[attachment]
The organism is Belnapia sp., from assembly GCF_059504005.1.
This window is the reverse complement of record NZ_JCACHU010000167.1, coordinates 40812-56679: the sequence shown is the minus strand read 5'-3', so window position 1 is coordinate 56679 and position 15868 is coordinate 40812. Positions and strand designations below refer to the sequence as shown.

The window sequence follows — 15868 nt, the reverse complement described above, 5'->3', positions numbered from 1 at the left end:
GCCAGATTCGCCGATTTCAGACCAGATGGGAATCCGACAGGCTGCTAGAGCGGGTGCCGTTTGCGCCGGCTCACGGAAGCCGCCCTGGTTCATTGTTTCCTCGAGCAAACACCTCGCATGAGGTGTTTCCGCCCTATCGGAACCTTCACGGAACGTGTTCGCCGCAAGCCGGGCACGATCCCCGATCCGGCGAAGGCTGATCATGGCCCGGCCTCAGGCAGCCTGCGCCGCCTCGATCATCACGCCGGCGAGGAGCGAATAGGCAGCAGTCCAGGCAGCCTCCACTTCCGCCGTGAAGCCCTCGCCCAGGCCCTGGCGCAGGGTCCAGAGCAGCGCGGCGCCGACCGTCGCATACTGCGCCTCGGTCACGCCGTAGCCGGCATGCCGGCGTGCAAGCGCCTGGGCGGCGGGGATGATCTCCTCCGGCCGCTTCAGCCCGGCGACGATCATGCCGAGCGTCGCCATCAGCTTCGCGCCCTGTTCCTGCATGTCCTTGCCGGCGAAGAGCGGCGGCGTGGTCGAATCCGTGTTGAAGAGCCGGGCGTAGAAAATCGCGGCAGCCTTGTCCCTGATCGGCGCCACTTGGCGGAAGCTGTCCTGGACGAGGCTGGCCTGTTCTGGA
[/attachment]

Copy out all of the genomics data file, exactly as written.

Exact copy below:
The organism is Belnapia sp., from assembly GCF_059504005.1.
This window is the reverse complement of record NZ_JCACHU010000167.1, coordinates 40812-56679: the sequence shown is the minus strand read 5'-3', so window position 1 is coordinate 56679 and position 15868 is coordinate 40812. Positions and strand designations below refer to the sequence as shown.

The window sequence follows — 15868 nt, the reverse complement described above, 5'->3', positions numbered from 1 at the left end:
GCCAGATTCGCCGATTTCAGACCAGATGGGAATCCGACAGGCTGCTAGAGCGGGTGCCGTTTGCGCCGGCTCACGGAAGCCGCCCTGGTTCATTGTTTCCTCGAGCAAACACCTCGCATGAGGTGTTTCCGCCCTATCGGAACCTTCACGGAACGTGTTCGCCGCAAGCCGGGCACGATCCCCGATCCGGCGAAGGCTGATCATGGCCCGGCCTCAGGCAGCCTGCGCCGCCTCGATCATCACGCCGGCGAGGAGCGAATAGGCAGCAGTCCAGGCAGCCTCCACTTCCGCCGTGAAGCCCTCGCCCAGGCCCTGGCGCAGGGTCCAGAGCAGCGCGGCGCCGACCGTCGCATACTGCGCCTCGGTCACGCCGTAGCCGGCATGCCGGCGTGCAAGCGCCTGGGCGGCGGGGATGATCTCCTCCGGCCGCTTCAGCCCGGCGACGATCATGCCGAGCGTCGCCATCAGCTTCGCGCCCTGTTCCTGCATGTCCTTGCCGGCGAAGAGCGGCGGCGTGGTCGAATCCGTGTTGAAGAGCCGGGCGTAGAAAATCGCGGCAGCCTTGTCCCTGATCGGCGCCACTTGGCGGAAGCTGTCCTGGACGAGGCTGGCCTGTTCTGGA